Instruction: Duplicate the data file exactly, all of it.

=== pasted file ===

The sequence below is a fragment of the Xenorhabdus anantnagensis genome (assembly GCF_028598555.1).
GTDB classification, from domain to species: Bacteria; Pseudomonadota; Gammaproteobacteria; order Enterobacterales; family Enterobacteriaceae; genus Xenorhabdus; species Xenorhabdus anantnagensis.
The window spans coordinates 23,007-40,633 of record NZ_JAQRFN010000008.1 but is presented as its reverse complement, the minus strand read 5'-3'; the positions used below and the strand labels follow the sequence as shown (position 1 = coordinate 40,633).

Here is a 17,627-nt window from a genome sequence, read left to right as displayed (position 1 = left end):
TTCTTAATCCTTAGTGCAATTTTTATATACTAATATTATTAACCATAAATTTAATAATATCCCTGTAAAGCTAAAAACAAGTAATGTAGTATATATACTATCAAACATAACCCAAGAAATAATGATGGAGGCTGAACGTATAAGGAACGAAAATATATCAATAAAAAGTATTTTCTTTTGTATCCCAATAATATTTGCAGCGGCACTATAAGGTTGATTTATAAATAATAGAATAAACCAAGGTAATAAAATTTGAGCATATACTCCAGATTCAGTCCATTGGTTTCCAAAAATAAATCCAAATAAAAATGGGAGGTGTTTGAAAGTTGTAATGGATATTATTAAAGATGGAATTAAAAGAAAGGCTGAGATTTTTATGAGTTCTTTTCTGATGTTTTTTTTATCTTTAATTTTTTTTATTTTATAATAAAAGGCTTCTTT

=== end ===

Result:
The sequence below is a fragment of the Xenorhabdus anantnagensis genome (assembly GCF_028598555.1).
GTDB classification, from domain to species: Bacteria; Pseudomonadota; Gammaproteobacteria; order Enterobacterales; family Enterobacteriaceae; genus Xenorhabdus; species Xenorhabdus anantnagensis.
The window spans coordinates 23,007-40,633 of record NZ_JAQRFN010000008.1 but is presented as its reverse complement, the minus strand read 5'-3'; the positions used below and the strand labels follow the sequence as shown (position 1 = coordinate 40,633).

Here is a 17,627-nt window from a genome sequence, read left to right as displayed (position 1 = left end):
TTCTTAATCCTTAGTGCAATTTTTATATACTAATATTATTAACCATAAATTTAATAATATCCCTGTAAAGCTAAAAACAAGTAATGTAGTATATATACTATCAAACATAACCCAAGAAATAATGATGGAGGCTGAACGTATAAGGAACGAAAATATATCAATAAAAAGTATTTTCTTTTGTATCCCAATAATATTTGCAGCGGCACTATAAGGTTGATTTATAAATAATAGAATAAACCAAGGTAATAAAATTTGAGCATATACTCCAGATTCAGTCCATTGGTTTCCAAAAATAAATCCAAATAAAAATGGGAGGTGTTTGAAAGTTGTAATGGATATTATTAAAGATGGAATTAAAAGAAAGGCTGAGATTTTTATGAGTTCTTTTCTGATGTTTTTTTTATCTTTAATTTTTTTTATTTTATAATAAAAGGCTTCTTT